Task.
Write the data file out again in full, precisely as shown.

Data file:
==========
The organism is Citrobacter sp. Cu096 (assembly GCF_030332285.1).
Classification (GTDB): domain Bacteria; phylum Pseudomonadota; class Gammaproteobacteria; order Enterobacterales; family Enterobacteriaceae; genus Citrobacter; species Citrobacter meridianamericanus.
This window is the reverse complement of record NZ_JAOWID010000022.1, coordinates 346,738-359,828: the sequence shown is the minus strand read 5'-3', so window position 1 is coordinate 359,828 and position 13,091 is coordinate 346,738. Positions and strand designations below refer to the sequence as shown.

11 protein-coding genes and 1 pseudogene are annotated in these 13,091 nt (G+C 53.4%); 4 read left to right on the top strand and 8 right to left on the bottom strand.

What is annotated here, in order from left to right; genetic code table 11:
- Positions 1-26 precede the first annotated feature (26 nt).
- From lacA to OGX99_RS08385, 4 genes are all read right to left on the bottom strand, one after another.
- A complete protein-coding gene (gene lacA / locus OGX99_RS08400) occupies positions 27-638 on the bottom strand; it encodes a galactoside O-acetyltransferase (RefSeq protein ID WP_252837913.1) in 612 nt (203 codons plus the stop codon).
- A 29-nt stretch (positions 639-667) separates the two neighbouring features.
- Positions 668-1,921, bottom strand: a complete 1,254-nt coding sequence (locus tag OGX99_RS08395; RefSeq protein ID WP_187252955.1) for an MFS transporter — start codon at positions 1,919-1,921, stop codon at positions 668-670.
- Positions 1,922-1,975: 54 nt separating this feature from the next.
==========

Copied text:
The organism is Citrobacter sp. Cu096 (assembly GCF_030332285.1).
Classification (GTDB): domain Bacteria; phylum Pseudomonadota; class Gammaproteobacteria; order Enterobacterales; family Enterobacteriaceae; genus Citrobacter; species Citrobacter meridianamericanus.
This window is the reverse complement of record NZ_JAOWID010000022.1, coordinates 346,738-359,828: the sequence shown is the minus strand read 5'-3', so window position 1 is coordinate 359,828 and position 13,091 is coordinate 346,738. Positions and strand designations below refer to the sequence as shown.

11 protein-coding genes and 1 pseudogene are annotated in these 13,091 nt (G+C 53.4%); 4 read left to right on the top strand and 8 right to left on the bottom strand.

What is annotated here, in order from left to right; genetic code table 11:
- Positions 1-26 precede the first annotated feature (26 nt).
- From lacA to OGX99_RS08385, 4 genes are all read right to left on the bottom strand, one after another.
- A complete protein-coding gene (gene lacA / locus OGX99_RS08400) occupies positions 27-638 on the bottom strand; it encodes a galactoside O-acetyltransferase (RefSeq protein ID WP_252837913.1) in 612 nt (203 codons plus the stop codon).
- A 29-nt stretch (positions 639-667) separates the two neighbouring features.
- Positions 668-1,921, bottom strand: a complete 1,254-nt coding sequence (locus tag OGX99_RS08395; RefSeq protein ID WP_187252955.1) for an MFS transporter — start codon at positions 1,919-1,921, stop codon at positions 668-670.
- Positions 1,922-1,975: 54 nt separating this feature from the next.